Obama Launches Campaign Effort to Engage Black Voters

President Obama tries to engage black voters

Obama Launches Campaign Effort to Engage Black Voters

President Obama's campaign hopes to reignite the enthusiasm of 2004.

Published February 2, 2012

Responding to criticisms that he hasn't done enough to help African-Americans, President Obama and his surrogates have espoused the theory that a rising tide lifts all boats. Unfortunately, many Blacks, facing record levels of unemployment, foreclosures and other economic calamities, feel like they’re sinking or already sunk. Although they still comprise the president’s most loyal base, Obama launched this week African-Americans for Obama to reignite their enthusiasm for his 2012 campaign.

“This campaign is powered by folks at every level taking ownership where it matters most: around the kitchen table, barber shops and beauty salons, in your faith community, at work or at school,” the president says in a video launching the effort. “And, of course in the voting booth this Election Day. We are greater together than we can ever be alone.”

The website outlines plans to recruit volunteers and register voters and efforts to get out the vote with the help of churches, barber shops and beauty salons, Black civic organizations and HBCUs. The campaign also has hired Stefanie Brown, formerly an NAACP field director, to be its African-American vote director.

“In 2008, voters from across the country — many of them African-American — voted for the first time because they recognized that President Obama played by a different set of rules — a set in which everyone had a fair shot. He needs the support of the African-American community in order to continue to bring positive change to our community,” a campaign aide told BET.com.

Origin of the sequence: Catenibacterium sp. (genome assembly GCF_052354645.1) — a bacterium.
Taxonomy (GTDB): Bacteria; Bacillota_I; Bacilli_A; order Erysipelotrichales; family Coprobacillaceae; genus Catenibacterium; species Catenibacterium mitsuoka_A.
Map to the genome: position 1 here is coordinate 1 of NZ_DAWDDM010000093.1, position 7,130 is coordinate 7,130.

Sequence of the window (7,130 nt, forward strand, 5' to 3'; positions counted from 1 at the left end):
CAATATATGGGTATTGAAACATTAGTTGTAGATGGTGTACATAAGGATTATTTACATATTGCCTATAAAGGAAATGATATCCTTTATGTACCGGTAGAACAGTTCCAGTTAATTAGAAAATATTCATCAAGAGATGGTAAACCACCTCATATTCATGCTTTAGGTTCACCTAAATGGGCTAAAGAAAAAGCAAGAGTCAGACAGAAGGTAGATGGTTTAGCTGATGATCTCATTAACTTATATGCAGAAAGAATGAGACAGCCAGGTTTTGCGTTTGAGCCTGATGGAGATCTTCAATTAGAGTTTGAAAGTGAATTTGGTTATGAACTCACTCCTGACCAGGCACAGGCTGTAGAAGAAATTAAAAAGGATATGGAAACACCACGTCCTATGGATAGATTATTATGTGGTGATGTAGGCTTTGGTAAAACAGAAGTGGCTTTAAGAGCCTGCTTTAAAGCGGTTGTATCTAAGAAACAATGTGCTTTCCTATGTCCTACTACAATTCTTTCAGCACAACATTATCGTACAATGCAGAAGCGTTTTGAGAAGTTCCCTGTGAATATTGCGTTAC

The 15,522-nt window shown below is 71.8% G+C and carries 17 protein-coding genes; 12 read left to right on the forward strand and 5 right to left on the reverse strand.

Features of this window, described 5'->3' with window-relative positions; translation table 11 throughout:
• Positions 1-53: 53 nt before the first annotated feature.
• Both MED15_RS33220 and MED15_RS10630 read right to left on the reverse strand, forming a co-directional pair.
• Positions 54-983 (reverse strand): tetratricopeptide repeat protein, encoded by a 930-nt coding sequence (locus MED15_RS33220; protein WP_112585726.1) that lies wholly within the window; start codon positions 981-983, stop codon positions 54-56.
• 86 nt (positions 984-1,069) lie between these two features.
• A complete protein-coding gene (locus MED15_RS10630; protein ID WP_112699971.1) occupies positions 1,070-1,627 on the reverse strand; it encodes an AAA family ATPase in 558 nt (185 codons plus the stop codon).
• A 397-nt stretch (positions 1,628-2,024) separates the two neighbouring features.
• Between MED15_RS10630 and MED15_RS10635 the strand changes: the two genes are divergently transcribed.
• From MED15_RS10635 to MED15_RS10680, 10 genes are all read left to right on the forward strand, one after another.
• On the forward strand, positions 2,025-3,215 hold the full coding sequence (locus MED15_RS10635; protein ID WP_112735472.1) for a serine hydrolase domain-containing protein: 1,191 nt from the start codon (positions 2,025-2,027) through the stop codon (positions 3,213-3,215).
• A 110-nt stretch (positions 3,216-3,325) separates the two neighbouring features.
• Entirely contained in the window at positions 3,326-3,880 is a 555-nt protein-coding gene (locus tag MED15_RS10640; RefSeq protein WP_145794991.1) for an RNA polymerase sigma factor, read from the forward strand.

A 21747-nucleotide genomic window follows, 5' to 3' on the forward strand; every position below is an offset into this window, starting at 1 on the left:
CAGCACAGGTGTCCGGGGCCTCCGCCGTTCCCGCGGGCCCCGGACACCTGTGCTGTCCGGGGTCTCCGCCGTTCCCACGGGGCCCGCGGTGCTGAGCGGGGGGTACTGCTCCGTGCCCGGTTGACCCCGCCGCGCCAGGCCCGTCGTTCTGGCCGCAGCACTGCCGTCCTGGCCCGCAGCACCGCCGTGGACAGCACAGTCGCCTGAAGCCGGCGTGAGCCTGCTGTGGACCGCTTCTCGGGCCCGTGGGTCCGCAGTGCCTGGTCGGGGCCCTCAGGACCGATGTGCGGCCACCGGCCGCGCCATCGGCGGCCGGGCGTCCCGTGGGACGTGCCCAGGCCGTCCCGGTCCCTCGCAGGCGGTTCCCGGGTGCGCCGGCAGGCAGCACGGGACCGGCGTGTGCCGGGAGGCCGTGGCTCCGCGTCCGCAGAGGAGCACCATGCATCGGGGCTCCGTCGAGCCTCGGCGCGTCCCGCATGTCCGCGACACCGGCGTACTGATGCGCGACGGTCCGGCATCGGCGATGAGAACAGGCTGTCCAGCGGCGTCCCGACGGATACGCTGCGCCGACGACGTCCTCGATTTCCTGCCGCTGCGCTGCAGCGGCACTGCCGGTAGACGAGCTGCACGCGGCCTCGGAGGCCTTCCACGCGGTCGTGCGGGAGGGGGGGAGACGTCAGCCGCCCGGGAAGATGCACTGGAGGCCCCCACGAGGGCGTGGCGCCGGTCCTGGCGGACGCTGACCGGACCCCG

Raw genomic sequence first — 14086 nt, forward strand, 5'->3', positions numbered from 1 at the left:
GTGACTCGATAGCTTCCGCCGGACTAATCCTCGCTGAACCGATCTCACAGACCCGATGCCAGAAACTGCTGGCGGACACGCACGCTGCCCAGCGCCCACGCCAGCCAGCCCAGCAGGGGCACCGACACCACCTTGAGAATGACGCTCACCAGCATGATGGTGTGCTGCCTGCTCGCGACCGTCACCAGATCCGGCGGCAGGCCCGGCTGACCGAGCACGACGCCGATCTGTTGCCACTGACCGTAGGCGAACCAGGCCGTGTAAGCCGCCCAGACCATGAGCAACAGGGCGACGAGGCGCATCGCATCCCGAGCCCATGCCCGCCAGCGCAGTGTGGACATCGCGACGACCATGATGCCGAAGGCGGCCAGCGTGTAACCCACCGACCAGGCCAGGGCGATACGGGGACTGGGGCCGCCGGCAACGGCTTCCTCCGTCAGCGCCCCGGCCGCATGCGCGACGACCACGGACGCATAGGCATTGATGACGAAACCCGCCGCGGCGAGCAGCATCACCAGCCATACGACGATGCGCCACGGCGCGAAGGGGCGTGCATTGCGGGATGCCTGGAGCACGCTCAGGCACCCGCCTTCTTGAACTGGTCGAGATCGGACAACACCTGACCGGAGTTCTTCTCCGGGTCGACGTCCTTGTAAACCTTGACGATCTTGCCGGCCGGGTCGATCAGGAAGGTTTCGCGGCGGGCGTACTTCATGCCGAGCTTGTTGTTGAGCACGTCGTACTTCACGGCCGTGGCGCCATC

Julianne Malveaux, president of Bennett College for Women, said this week that she’s not seeing the same level of enthusiasm among voters aged 18 to 24, 55 percent of whom turned out for Obama in 2004.

“This generation is maybe turned off from the process and we have to figure out how to engage them…and the economic rewards are not there,” she said. “No one needed [that] in 2008; there was enormous excitement about change. But in 2012, people need to see movement in the economy that is trickling down to their own communities.”

Vincent Hutchings, a University of Michigan political scientist, said that the novelty that was associated with Obama’s 2008 candidacy would be hard to duplicate in 2012, and he’d be surprised if the level of turnout is comparable. He added that while the new effort shows Obama’s not taking Black votes for granted, the way he’s governed may have.

“This effort to focus on African-Americans? Where was that emphasis when it came to policy decisions and addressing unemployment? When asked that by reporters, his response was the equivalent of a rising tide lifts all boats. That’s not the strategy when it comes to re-electing Obama. All of a sudden it’s important to target Black voters,” Hutchings said.

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(Photo:  Alex Wong/Getty Images)

Written by Joyce Jones


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